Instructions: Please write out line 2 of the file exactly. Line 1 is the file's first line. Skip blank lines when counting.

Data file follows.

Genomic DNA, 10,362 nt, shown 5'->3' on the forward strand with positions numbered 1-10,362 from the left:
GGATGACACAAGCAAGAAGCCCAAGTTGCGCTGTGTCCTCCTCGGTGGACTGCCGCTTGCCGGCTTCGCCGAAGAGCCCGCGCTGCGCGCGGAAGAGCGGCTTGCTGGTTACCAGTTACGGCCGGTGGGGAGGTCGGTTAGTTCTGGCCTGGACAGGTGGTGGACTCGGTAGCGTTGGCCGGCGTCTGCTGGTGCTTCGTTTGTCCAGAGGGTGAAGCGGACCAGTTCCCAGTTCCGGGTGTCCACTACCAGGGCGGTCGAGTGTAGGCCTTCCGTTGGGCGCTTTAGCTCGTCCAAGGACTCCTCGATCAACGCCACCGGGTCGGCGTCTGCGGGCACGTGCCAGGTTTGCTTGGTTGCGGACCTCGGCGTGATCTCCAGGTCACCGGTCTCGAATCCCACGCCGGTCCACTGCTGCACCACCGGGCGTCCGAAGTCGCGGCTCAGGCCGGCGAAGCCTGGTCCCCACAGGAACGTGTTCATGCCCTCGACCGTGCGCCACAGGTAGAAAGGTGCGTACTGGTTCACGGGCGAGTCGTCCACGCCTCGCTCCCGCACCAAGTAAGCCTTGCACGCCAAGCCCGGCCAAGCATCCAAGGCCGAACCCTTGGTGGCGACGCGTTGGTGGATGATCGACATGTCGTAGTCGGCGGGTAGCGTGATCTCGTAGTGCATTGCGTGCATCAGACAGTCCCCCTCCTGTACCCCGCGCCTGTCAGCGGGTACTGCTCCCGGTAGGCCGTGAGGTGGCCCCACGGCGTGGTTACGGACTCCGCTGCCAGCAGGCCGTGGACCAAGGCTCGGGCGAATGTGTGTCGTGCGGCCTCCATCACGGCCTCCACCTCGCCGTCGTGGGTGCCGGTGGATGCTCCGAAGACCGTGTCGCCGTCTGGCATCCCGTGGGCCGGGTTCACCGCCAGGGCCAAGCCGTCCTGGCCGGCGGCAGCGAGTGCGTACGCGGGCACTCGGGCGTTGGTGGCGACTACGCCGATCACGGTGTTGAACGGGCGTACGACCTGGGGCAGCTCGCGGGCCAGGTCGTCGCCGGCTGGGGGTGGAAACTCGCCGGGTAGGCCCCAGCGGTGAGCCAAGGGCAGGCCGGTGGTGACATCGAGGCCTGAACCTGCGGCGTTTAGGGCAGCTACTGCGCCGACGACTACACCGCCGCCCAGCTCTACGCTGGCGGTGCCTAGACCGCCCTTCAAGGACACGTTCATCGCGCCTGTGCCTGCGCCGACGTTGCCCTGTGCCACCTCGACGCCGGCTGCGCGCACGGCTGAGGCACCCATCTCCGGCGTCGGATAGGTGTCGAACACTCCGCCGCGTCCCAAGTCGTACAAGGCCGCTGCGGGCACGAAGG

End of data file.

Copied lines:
GGATGACACAAGCAAGAAGCCCAAGTTGCGCTGTGTCCTCCTCGGTGGACTGCCGCTTGCCGGCTTCGCCGAAGAGCCCGCGCTGCGCGCGGAAGAGCGGCTTGCTGGTTACCAGTTACGGCCGGTGGGGAGGTCGGTTAGTTCTGGCCTGGACAGGTGGTGGACTCGGTAGCGTTGGCCGGCGTCTGCTGGTGCTTCGTTTGTCCAGAGGGTGAAGCGGACCAGTTCCCAGTTCCGGGTGTCCACTACCAGGGCGGTCGAGTGTAGGCCTTCCGTTGGGCGCTTTAGCTCGTCCAAGGACTCCTCGATCAACGCCACCGGGTCGGCGTCTGCGGGCACGTGCCAGGTTTGCTTGGTTGCGGACCTCGGCGTGATCTCCAGGTCACCGGTCTCGAATCCCACGCCGGTCCACTGCTGCACCACCGGGCGTCCGAAGTCGCGGCTCAGGCCGGCGAAGCCTGGTCCCCACAGGAACGTGTTCATGCCCTCGACCGTGCGCCACAGGTAGAAAGGTGCGTACTGGTTCACGGGCGAGTCGTCCACGCCTCGCTCCCGCACCAAGTAAGCCTTGCACGCCAAGCCCGGCCAAGCATCCAAGGCCGAACCCTTGGTGGCGACGCGTTGGTGGATGATCGACATGTCGTAGTCGGCGGGTAGCGTGATCTCGTAGTGCATTGCGTGCATCAGACAGTCCCCCTCCTGTACCCCGCGCCTGTCAGCGGGTACTGCTCCCGGTAGGCCGTGAGGTGGCCCCACGGCGTGGTTACGGACTCCGCTGCCAGCAGGCCGTGGACCAAGGCTCGGGCGAATGTGTGTCGTGCGGCCTCCATCACGGCCTCCACCTCGCCGTCGTGGGTGCCGGTGGATGCTCCGAAGACCGTGTCGCCGTCTGGCATCCCGTGGGCCGGGTTCACCGCCAGGGCCAAGCCGTCCTGGCCGGCGGCAGCGAGTGCGTACGCGGGCACTCGGGCGTTGGTGGCGACTACGCCGATCACGGTGTTGAACGGGCGTACGACCTGGGGCAGCTCGCGGGCCAGGTCGTCGCCGGCTGGGGGTGGAAACTCGCCGGGTAGGCCCCAGCGGTGAGCCAAGGGCAGGCCGGTGGTGACATCGAGGCCTGAACCTGCGGCGTTTAGGGCAGCTACTGCGCCGACGACTACACCGCCGCCCAGCTCTACGCTGGCGGTGCCTAGACCGCCCTTCAAGGACACGTTCATCGCGCCTGTGCCTGCGCCGACGTTGCCCTGTGCCACCTCGACGCCGGCTGCGCGCACGGCTGAGGCACCCATCTCCGGCGTCGGATAGGTGTCGAACACTCCGCCGCGTCCCAAGTCGTACAAGGCCGCTGCGGGCACGAAGG